This is a fee paid to a licensed home inspector to come in and evaluate the property for potential problems with such things as building codes, along with other issues the property may have in terms of needed repairs. It is important to get this done so that you are not surprised by costly repairs later on, and your lender will want to make sure there are no safety hazards which could result in a lawsuit if someone falls or gets hurt on your property. This is paid at the time of the inspection directly to the inspector.
As Anthony Lamacchia describes in this blog, it is very important to have a good real estate attorney when buying a home. Buying a home is usually the biggest financial purchase of one’s life, so spending an extra $700 to $1,500 is money very well spent. A good attorney will make sure that all of the legal documentation is clear and correct, and that all of the bases have been covered, and things which can help protect you are in place. Their work includes making sure that the title to your home is clear. The attorney will also handle negotiating the Purchase & Sale agreement that outlines exactly what is being bought and sold and has clauses that protect you as the buyer.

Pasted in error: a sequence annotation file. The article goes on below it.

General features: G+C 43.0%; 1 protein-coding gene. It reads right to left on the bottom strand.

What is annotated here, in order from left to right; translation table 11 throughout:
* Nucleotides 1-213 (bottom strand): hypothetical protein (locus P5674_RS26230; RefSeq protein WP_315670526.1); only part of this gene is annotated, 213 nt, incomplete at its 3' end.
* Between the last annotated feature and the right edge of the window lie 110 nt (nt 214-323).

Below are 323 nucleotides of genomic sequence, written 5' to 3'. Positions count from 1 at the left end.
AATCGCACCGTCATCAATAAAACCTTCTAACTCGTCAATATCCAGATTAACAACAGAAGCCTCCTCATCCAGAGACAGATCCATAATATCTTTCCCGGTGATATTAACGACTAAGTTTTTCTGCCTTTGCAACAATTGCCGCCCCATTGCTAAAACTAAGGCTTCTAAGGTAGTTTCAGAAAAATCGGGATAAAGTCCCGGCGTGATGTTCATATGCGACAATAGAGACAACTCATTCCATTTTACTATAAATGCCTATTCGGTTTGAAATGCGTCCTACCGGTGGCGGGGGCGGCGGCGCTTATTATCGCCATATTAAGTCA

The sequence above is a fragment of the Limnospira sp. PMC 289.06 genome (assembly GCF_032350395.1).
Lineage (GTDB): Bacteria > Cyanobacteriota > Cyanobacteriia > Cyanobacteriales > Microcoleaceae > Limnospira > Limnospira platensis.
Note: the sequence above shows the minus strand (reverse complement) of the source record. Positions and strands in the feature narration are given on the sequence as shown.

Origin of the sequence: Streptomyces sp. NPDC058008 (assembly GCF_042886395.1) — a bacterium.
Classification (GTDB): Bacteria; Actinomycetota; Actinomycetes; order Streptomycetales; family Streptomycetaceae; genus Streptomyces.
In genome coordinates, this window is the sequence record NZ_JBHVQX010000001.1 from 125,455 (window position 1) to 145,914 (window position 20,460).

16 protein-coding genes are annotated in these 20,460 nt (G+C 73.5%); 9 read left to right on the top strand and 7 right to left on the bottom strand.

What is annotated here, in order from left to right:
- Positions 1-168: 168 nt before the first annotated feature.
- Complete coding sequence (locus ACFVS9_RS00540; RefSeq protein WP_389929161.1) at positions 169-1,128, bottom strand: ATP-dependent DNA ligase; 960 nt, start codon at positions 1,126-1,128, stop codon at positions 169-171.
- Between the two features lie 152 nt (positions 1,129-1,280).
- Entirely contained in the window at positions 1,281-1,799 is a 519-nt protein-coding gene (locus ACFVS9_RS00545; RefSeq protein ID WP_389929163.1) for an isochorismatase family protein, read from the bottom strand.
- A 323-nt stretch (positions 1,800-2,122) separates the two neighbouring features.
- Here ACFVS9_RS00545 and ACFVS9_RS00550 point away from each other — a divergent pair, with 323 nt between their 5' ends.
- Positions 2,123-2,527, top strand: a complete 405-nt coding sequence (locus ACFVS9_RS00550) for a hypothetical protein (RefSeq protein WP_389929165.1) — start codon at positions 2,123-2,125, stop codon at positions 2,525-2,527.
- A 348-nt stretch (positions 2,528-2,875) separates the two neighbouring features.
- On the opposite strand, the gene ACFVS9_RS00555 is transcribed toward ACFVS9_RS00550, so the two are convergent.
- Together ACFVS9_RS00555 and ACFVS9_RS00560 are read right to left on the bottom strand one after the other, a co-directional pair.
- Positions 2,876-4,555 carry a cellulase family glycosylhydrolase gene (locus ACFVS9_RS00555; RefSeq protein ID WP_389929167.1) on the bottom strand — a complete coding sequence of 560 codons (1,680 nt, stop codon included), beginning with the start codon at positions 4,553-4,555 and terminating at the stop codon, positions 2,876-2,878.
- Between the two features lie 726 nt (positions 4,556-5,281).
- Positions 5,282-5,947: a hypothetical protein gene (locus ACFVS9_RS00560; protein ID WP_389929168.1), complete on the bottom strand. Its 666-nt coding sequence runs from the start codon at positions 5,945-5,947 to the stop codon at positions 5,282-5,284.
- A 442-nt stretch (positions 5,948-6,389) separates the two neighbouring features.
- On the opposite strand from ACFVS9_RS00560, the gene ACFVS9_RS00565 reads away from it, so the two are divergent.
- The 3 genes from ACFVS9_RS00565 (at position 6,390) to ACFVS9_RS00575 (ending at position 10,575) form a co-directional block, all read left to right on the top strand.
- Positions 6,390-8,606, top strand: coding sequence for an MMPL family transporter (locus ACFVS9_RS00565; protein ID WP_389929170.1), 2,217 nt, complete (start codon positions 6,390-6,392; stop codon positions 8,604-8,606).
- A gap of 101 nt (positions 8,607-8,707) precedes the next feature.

If you obtain a mortgage you will be required to purchase Title Insurance for the bank. This will protect you if something comes up later on which was not, for whatever reason, found during the attorney’s title examination. This can happen because of a problem with the records which are held at the Registry of Deeds or similar office in your area, or because something comes up which was not previously known about. While rare, this can and has happened, so it is very important to make sure that the money you put into your house is not jeopardized. There is a reason why the mortgage lender will most likely require it, after all, because they understand just how critical protecting their investment is as well. As a buyer, you will also have the option to purchase owner’s title insurance as well which protects you from the same potential issues. We strongly suggest you consider this, it is in your best interest.